The most important security initiative the Obama Administration can take in the remainder of its term is the development of a credible prompt conventional global strike capability. The 2010 Quadrennial Defense Review made a point of the growing anti-access threat and the need for improved U.S. standoff strike capabilities (as well as penetrating ISR and air-breathing weapons delivery). In addition, the Obama Administration is determined to reduce the relevance of nuclear weapons in this country’s defense strategy. But in order to achieve this goal, as acknowledged in the new Nuclear Posture Review, the military will need a host of new capabilities, most significantly, non-nuclear prompt global strike for use against time-urgent regional threats. Whether it is to reassure allies, counter the growing challenge posed by anti-access/area denial threats or reduce reliance on nuclear weapons, the ability to attack a wide range of targets at intercontinental range promptly and without resort to nuclear weapons, is of central importance to U.S. national security.
Prompt global strike is not a new concept. The Bush Administration proposed it as part of the last Nuclear Posture Review. Then the idea was to convert some number of ICBMs or SLBMs into conventional weapons delivery systems. The idea was to be able to use such a system to attack a fleeting target of opportunity such as a terrorist in control of a weapon of mass destruction or a rogue nuclear state with a small number of long-range ballistic missiles such as North Korea and, potentially, Iran.
The Bush proposal fell afoul of arms control zealots who were concerned that the conversion of ICBMs and SLBMs to other uses was a way of prolonging the existing of strategic nuclear forces. Some observers raised the additional concern regarding how nations such as Russia or China might perceive and respond to the launch of a U.S. ballistic missile in their general direction. Neither country would be able to know for certain that the U.S. missile was not being launched against them or that it was not carrying a nuclear warhead. This argument ignored the ability of both Moscow and Beijing to understand the security context which would lead to such a launch or the certainty that the U.S. would inform both parties if it undertook such an action. But these objections were enough to scuttle the idea.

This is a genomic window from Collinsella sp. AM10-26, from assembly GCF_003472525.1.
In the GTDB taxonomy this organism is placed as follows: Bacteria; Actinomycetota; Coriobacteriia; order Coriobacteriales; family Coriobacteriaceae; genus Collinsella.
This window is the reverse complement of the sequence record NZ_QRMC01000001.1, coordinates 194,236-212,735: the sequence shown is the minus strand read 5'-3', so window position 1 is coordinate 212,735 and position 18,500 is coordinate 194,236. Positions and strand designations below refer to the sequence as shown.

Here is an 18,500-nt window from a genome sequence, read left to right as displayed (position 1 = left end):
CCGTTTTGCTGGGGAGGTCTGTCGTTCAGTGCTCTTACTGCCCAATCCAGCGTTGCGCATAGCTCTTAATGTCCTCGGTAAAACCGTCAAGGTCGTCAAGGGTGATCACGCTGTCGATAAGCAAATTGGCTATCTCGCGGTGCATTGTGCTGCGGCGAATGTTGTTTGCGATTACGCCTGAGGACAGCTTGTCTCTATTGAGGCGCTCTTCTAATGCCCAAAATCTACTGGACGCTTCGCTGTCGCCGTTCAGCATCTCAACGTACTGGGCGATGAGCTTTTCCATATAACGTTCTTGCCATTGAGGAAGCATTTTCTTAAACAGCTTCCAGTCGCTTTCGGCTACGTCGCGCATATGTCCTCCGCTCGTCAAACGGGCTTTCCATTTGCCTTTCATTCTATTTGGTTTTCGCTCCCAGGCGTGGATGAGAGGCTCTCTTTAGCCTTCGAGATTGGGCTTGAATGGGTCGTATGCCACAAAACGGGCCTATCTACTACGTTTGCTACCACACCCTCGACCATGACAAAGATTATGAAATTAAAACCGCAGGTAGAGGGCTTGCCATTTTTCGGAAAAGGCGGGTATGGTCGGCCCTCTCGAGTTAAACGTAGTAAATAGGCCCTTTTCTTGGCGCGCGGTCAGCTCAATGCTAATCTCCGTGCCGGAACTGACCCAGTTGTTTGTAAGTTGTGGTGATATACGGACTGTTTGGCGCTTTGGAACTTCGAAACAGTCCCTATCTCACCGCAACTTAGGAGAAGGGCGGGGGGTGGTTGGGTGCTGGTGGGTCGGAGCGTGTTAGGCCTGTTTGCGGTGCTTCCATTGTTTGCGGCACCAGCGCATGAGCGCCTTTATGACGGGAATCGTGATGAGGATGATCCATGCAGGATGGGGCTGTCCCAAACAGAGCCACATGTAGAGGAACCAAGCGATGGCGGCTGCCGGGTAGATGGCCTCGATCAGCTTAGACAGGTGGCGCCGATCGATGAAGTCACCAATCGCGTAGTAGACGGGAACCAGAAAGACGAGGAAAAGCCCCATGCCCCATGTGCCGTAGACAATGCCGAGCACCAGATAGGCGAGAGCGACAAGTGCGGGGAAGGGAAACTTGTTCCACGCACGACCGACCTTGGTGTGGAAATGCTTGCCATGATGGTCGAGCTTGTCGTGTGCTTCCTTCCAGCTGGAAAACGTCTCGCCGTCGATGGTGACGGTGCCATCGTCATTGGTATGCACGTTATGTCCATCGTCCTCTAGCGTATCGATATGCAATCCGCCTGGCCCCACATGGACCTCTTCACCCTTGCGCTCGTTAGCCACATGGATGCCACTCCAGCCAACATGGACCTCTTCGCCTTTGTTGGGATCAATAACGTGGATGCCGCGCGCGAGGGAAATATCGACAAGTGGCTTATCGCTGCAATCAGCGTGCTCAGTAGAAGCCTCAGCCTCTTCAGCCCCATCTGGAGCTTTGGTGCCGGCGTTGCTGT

Now the idea has been resurrected. But the same concerns apply. Therefore, it might make sense for the United States to invest in a new long-range missile as the delivery system for a prompt conventional warhead. Foreign observers could be reassured about the purpose of this new system by being allowed to observe its test flight program. Also, the new missile should not be based in existing ICBM silos. These two steps, coupled with some form of onsite inspection would provide high confidence assurance to other countries that the launch of such a weapon did not signal the beginning of a U.S. nuclear strike on anyone.
The other advantage of developing a new launcher is that this would help support the U.S. solid rocket motor industrial base. This is a critical sector of the defense industrial base. In the aftermath of the administration’s decisions to retire the Space Shuttle and cancel its replacement, the Constellation, this vital sector is at risk. The administration has committed billions of dollars to preserve and modernize the scientific and industrial bases that support nuclear weapons. It should take sensible steps to also protect the solid rocket motor industry. A program to develop a prompt global strike ballistic missile would be one such step.
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